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 Financial Happenings Blog 
Tuesday, September 30 2008

The latest edition of our fortnightly email newsletter was sent to subscribers on the 30th of September. 

The edition looked at the debt crisis, provided a summary of the bailout efforts of the US government as set out in the proposed Emergency Economic Stablization Act, provided a summary of the movements in markets over the past fortnight and looked at what to do in the current market conditions.  If you would like to be added to the mailing list please click the following link to be taken to the sign up page - The Financial Fortnight That Was Sign Up Page.

The following is the lead article for the newsletter:

Financial Topic Demystified - Emerging Markets

In this edition of our email newsletter it would be remiss of us, given the extremely volatile market conditions being experienced on investment markets, to avoid discussing what is being widely referred to as the Debt Crisis.  Last week we made a presentation to interested clients, via meetings and teleconferences about the current situation.

 

A copy of the presentation can be found on our Seminar Presentations page on our website.

 

The following is a brief summary of the discussions.

 

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The debt or credit crisis started with the selling of mortgages to people who could not afford them.  They were sold by salespeople on commission.  These loans were then sold on to other financial institutions. As such the initial lenders were not worried about the credit worthiness of the borrowers because they were just selling the loans on to other institutions.

 

Now these loans were non-recourse loans.  If the borrower could not pay back the loan the lender could take back the property from the borrower but without any further claim on the assets of the borrower.   Property prices have fallen significantly in value so that the value of the assets are now much less than the original loan values.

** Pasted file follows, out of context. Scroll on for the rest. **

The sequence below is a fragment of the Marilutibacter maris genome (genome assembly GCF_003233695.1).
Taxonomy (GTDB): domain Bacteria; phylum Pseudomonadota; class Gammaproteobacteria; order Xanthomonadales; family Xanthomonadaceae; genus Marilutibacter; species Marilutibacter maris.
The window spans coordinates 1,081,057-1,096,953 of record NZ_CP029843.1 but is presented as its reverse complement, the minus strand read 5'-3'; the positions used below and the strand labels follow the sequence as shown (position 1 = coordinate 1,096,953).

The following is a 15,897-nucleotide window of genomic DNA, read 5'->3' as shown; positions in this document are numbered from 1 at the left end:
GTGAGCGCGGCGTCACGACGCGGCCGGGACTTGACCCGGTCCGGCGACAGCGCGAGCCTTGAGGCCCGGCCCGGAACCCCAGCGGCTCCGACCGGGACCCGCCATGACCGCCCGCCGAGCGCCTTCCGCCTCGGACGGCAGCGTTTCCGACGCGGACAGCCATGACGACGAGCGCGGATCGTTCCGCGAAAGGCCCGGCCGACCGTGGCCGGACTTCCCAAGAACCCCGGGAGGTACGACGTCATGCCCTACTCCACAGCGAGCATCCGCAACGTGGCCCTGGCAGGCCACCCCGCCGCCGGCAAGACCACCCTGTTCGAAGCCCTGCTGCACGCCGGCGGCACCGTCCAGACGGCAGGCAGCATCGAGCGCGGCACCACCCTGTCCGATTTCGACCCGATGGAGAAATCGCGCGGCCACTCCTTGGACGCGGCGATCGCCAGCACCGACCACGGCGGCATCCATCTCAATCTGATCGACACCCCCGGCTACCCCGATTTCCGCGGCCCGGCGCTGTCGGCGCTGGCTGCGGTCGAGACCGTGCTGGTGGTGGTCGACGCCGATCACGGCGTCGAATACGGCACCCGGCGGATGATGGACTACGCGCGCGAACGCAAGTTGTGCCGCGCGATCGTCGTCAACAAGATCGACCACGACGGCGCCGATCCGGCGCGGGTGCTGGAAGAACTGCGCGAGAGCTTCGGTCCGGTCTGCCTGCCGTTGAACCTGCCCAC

These loans were bundled together, sometimes with further borrowing, into various products including Collateralised Debt Obligations (CDOs).  In Australia some superannuation funds, local councils and banks invested in CDOs.

 

The problem has now become that no-one trusts anyone in debt markets.  If these CDOs can cause an investment bank to fail then no-one wants to lend money to an institution that might have significant exposure to them.

 

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Where to from here?

 

We do not want to diminish what is happening in any way.  This is a very serious financial problem; however there have been others that have gone before.  The media enjoys reporting fear and greed which makes it all the more difficult to focus on the fundamentals.

 

In terms of Australian banks, the banks in the USA that have fallen have been investment banks.  Australia's banks are better capitalised, our government's credit rating is AAA and can raise cheap debt if necessary, the Reserve Bank has not had to 'prop up' any institutions and the official cash rate is 7% giving them room to cut rates if growth slows.

 

In terms of the real economy:

  • Unemployment is at historical lows (less than 5%)
  • There is no serious expectations of a recession
  • The economy is forecast to continue to grow (albeit at a slowing rate - which is not a bad thing in that it keeps inflation under control)
  • An International Monetary Fund (IMF) study suggests Australia is well placed to weather the global economic downturn
  • Even in the USA the 'real economy' seems to be surprisingly strong, unemployment is reasonable, consumer spending strong - and against forecasts they seem to have avoided a recession up till now (although that may change in the future).

The Bailout which is being hotly debated in Washington (& all over the world), will potentially improve the situation by removing "toxic" debt out of the companies making it easier for companies to "trust" each other and lend and borrow with certainty.  Our Fascinating Financial Fact section sets out the details of the plan.  However it is not a magic pill and what seems to be really needed is a floor under house prices in the US. 

 

What is already priced into the value of shares?

 

There is an obvious desire to sell shares, and put the money into cash at such a difficult time.  However, the price of shares at the moment must reflect a great deal of fear - from the USA problems and the reporting of this as a 'crisis'.

The value of shares at the moment would likely reflect:

-         The probability of a USA recession

-         Continued problems in credit markets

-         A slow down in company earnings

 

All this being said, it is a very difficult time on investment markets and a really good time to get in contact with your financial advisor to discuss how it impacts your individual circumstances.

Posted by: Scott Keefer AT 11:01 pm   |  Permalink   |  Email
 
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